Beth Rosenberg, Director of Child Welfare and Juvenile Justice for the Children's Action Alliance, says that while the report “pointed out many things that we have known about for a longtime,” it was valuable insofar as it “set a framework for looking at areas that are of concern . . . [and] looking at larger systems and what needs to change.”
She adds that she and others in her organization acknowledge that there's no quick fix to the myriad problems at DCS, but still “would have preferred to have a little more detail”—specific detail about what [DCS] needs to do and by [what date].”
Joe Jacober, who sits on the legislative Child Safety Oversight Committee and has been a foster parent for 14 years, says "the recommendations in the report were vague and ambiguous. There is nothing in the report that provides a clear path for DCS leadership to act upon. There are not specific, implementable action items to draw upon nor clear metrics to measure their progress against.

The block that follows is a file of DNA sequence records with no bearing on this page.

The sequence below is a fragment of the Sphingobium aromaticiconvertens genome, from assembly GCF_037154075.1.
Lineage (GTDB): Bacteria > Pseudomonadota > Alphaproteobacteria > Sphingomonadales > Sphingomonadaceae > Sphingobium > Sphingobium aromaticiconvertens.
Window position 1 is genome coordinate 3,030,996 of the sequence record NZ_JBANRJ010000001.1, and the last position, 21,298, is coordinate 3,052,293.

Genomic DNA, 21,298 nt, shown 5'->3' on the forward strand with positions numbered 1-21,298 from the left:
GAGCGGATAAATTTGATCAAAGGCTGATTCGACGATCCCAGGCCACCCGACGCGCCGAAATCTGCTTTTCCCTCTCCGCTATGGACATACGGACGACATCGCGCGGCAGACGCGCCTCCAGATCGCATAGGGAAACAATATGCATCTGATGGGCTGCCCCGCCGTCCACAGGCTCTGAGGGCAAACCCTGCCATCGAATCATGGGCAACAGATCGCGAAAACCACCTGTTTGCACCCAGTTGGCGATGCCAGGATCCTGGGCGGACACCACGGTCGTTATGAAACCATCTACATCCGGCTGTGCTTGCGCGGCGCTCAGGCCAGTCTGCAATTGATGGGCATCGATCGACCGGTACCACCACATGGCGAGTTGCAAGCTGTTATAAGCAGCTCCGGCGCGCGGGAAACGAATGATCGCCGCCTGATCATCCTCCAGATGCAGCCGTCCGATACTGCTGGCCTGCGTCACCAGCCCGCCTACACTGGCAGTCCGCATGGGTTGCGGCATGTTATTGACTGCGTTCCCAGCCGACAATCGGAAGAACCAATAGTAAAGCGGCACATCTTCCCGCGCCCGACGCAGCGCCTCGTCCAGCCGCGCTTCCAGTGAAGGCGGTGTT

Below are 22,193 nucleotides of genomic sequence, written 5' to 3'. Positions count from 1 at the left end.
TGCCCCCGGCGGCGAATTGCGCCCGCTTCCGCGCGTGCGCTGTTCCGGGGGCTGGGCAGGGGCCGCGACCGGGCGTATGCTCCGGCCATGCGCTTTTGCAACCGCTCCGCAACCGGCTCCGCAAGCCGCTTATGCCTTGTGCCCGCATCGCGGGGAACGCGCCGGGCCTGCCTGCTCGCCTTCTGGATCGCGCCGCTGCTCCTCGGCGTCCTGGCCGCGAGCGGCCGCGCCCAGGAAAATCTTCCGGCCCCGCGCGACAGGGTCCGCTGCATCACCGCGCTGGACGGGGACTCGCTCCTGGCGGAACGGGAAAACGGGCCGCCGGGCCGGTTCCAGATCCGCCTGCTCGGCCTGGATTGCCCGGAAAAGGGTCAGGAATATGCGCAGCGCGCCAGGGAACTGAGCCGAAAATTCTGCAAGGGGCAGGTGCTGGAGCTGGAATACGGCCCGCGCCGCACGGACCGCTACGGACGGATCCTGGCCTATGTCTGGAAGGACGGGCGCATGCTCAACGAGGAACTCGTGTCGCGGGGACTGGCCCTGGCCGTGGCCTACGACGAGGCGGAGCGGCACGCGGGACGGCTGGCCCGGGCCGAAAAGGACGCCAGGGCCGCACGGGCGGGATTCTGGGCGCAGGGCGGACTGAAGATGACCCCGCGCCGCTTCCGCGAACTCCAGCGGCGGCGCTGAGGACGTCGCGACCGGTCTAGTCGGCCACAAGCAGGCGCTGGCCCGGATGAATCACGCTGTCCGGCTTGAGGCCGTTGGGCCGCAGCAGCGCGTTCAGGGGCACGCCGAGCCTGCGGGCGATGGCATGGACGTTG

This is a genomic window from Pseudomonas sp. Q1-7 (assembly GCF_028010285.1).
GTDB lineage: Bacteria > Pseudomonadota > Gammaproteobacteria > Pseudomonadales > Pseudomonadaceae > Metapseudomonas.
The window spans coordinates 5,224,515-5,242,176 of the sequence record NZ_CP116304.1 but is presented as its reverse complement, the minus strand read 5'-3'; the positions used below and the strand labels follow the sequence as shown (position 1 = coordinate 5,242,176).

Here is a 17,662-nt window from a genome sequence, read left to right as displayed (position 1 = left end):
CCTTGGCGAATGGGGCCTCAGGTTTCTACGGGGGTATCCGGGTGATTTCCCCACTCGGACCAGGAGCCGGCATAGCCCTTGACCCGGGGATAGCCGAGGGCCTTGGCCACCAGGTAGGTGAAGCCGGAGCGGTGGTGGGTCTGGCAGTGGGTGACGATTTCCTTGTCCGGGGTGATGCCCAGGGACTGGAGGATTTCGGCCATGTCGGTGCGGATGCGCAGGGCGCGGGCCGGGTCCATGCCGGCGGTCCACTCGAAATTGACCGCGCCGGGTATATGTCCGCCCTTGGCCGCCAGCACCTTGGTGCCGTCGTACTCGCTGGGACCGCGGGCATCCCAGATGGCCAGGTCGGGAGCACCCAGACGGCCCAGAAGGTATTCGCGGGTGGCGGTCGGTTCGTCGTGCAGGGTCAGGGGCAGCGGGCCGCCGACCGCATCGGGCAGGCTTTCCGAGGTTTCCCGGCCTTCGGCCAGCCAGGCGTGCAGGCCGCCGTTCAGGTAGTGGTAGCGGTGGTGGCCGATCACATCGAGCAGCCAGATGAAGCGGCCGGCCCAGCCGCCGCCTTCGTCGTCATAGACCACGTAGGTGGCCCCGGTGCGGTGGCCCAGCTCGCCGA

"What would have been helpful would have been a recommendation that included key steps, metrics to account for progress and a timeframe from which if followed, these steps would product favorable outcomes. Even something as simple as “follow these three steps and you will have 3,000 less children in care in 18 months”. Where is that report?
"Instead, we got another report from bureaucrats who specialize in pontificating and not doing the hard work of building, executing, measuring and being accountable for their actions. The report is accurate and they did a commendable job of interviewing and gathering feedback, but there is nothing new. We need a roadmap to future success, not a story we can tell about our past failings."
“There isn't a magic pill for making the child welfare system work,” explains Fred Wulczyn, the principle investigator for the Chapin Hall team. “We identify a set of specific things the state should do [but overall] tried to identify areas that, in our experience, there are certain basic functions people need to implement to get the full system working properly.”